If you’ve suffered a brain injury due to someone else’s negligence, you can file a lawsuit immediately after realizing the damage.
Brain injuries are undoubtedly some of the most complex injuries. After sustaining such an injury, it might take you months or even years to make a full recovery. The ongoing medical care and your inability to return to work will likely cause financial hardship in your household, especially if you’re the breadwinner. Therefore, filing your lawsuit immediately is essential.
How Long Do You Have to File a Brain Injury Lawsuit?
Every state usually has time limits when it comes to pursuing legal actions. For instance, in Indiana, IC§34-11-2-4 states that you have two years to file a personal injury lawsuit if you’ve suffered a brain injury from an accident caused by someone else’s negligence. IC§34-20-3-1 affirms that you also have two years to take legal action if you’ve suffered a brain injury due to a defective product.
Kentucky’s Ky.Rev.Stat.§304.39-230 gives you two years to file a personal injury lawsuit if you’ve sustained a brain injury in a vehicle accident. According to Ky.Rev.Stat §413.140(1), you have a year to take legal action if the cause is any other accident. If you’ve lost a loved one to a brain injury, Ky.Rev.Stat §413.180 states that you have one year to file a wrongful death lawsuit against the liable parties.
According to Ohio Revised Code §2305.10, you must file a personal injury lawsuit within two years if you suffer a brain injury due to someone else’s negligent actions. Ohio Revised Code §2125.02 states that you also have two years to file a wrongful death lawsuit if you’ve lost a loved one to a brain injury.
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How Do You Prove Negligence in a Brain Injury Case?
To recover financial compensation for your injury and other damages incurred, you must prove that someone else’s negligence led to the accident. This serves as the foundation of your lawsuit. Darryl ‘The Hammer’ Isaacs will prove the following elements to help establish negligence:
- Duty of Care: The liable party was obliged to act reasonably toward you. For instance, a driver must obey traffic laws and signs on the road to avoid causing an accident.
- Breach of Duty: The liable party acted negligently, violating the duty of care toward you. An example of this element is a driver or motorcyclist speeding on the road.
- Causation: You must prove that the liable party’s negligent actions directly caused the accident.
- Damages: The accident caused you to sustain a brain injury, and monetary damages are recoverable through financial compensation.
How Much Compensation Can You Recover?
There’s no exact amount of financial compensation brain injury victims are supposed to recover after filing a lawsuit. Every case is unique, meaning that the amount of compensation every victim receives is also unique.
Here are the various factors that determine the amount you could recover in the lawsuit:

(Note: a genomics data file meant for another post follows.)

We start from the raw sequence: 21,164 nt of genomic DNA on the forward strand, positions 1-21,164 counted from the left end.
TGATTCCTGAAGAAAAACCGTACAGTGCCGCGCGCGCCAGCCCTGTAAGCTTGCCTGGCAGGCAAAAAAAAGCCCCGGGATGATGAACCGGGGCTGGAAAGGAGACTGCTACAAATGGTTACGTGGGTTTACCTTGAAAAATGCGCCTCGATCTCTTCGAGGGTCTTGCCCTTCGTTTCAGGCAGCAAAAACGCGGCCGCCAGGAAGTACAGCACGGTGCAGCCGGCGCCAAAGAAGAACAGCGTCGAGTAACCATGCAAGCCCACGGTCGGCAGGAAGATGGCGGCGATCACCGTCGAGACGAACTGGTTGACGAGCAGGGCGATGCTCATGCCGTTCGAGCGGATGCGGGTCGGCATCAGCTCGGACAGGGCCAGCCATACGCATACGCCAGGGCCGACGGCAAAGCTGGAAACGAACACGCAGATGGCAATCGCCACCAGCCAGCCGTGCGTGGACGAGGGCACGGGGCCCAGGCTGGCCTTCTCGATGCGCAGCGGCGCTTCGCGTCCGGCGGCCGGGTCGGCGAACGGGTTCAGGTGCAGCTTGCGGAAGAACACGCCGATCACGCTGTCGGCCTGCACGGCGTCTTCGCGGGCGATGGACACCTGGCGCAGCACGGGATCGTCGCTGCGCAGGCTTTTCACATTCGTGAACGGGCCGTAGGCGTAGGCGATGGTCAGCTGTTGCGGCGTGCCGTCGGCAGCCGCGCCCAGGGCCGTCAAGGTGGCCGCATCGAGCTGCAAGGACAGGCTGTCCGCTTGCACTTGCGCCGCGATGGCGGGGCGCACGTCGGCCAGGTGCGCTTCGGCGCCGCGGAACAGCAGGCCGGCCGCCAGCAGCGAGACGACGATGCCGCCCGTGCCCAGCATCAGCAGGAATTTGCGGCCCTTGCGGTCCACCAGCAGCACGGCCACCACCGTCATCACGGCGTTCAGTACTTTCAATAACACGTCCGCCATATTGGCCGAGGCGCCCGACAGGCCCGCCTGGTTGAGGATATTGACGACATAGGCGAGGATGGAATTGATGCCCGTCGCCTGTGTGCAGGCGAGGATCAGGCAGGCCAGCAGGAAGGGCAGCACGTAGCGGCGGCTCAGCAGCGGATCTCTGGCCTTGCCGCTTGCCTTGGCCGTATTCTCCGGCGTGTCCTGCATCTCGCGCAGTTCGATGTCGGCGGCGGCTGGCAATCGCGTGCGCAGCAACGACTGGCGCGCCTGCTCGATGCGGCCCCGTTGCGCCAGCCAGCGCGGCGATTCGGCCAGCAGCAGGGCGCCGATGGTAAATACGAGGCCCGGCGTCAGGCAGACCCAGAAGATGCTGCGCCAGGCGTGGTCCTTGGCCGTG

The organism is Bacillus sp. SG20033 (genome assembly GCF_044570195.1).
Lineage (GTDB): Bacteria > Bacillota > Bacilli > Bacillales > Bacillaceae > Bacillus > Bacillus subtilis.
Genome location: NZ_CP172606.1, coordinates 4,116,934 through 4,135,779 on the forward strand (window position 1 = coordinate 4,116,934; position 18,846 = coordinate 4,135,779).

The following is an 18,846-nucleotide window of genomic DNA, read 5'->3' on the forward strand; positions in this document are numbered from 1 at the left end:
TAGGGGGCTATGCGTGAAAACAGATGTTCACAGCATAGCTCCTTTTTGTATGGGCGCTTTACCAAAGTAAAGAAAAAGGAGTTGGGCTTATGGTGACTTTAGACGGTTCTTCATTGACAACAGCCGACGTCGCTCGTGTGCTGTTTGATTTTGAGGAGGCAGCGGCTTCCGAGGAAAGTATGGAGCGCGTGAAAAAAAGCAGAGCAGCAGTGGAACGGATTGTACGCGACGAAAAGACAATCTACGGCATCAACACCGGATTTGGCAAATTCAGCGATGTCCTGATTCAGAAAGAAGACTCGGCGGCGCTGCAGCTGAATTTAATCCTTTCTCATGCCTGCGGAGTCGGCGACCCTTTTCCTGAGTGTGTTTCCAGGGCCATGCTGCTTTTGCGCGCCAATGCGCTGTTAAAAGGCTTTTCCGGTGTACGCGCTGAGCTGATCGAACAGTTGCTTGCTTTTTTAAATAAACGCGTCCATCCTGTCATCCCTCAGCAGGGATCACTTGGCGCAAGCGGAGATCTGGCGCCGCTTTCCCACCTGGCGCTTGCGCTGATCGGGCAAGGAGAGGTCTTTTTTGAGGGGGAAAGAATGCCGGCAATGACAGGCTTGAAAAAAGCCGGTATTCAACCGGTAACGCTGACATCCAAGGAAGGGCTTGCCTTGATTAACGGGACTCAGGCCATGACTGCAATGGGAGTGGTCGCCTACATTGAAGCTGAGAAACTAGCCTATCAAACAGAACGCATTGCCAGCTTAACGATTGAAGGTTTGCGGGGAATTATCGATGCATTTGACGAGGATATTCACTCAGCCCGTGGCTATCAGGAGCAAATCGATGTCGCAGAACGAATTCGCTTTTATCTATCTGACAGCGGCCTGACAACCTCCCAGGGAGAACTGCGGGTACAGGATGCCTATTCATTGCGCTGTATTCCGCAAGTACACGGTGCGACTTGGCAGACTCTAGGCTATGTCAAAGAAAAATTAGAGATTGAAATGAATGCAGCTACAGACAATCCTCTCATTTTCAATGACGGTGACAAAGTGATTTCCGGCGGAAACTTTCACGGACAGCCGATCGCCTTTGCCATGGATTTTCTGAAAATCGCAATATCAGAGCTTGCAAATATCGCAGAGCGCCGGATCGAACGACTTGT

The Severity of the Injury
A brain injury can be minor or severe. The more severe the injury, the more compensation the victim is entitled to. This is because severe brain injuries usually result in long-term complications such as paralysis, memory loss, sensory problems, difficulty speaking, and loss of smell sensations.
A significant percentage of the compensation awarded in brain injury lawsuits goes to medical expenses. These expenses are likely higher for severe cases because they require long-term medical care, leading to substantial medical bills.
Additionally, victims of severe brain injuries may also require emergency care, extended hospital stays, surgery, disability accommodations, and rehabilitation, which are also accounted for in the compensation.
Liability in a brain injury case may not always be clear-cut. If the court determines that you were partially liable for the accident that resulted in your brain injury, they’ll reduce the compensation you’ll receive based on your percentage of fault. For instance, if you’re 40% at fault for the accident, you’ll only recover 60% of the total financial compensation available.
What Damages Can You Recover in a Brain Injury Case?
Brain injuries, like other catastrophic injuries, can take quite a toll on your finances. You can seek recovery for your losses through legal action.
After filing a brain injury lawsuit against the liable parties, you might be entitled to recover economic and non-economic damages, including:
- Past, ongoing, and future medical expenses
- Pain and suffering
- Temporary or permanent disability
- Diminished quality of life
- Emotional distress
- Lost income and benefits
- Lost earning capacity
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How Much Does a Lawyer Cost?
At Isaacs & Isaacs Personal Injury Lawyers, we usually work on a contingency fee basis. This means you won’t pay any legal fees and costs upfront.
We’ll wait until we win your case to deduct our legal fees from the monetary award you’ll receive. This way, you’ll not have to worry about paying your lawyer hourly while seeking justice.
Contact Us Today for a Free Case Review
If you’ve suffered a brain injury and someone else is responsible, Isaacs & Isaacs Personal Injury Lawyers can answer all questions you may have regarding your case. We’re ready to handle the lawsuit from start to finish and help you recover the maximum compensation available.
Contact us today for a free case review; we’ll advise you when it’s most appropriate to file your brain injury lawsuit.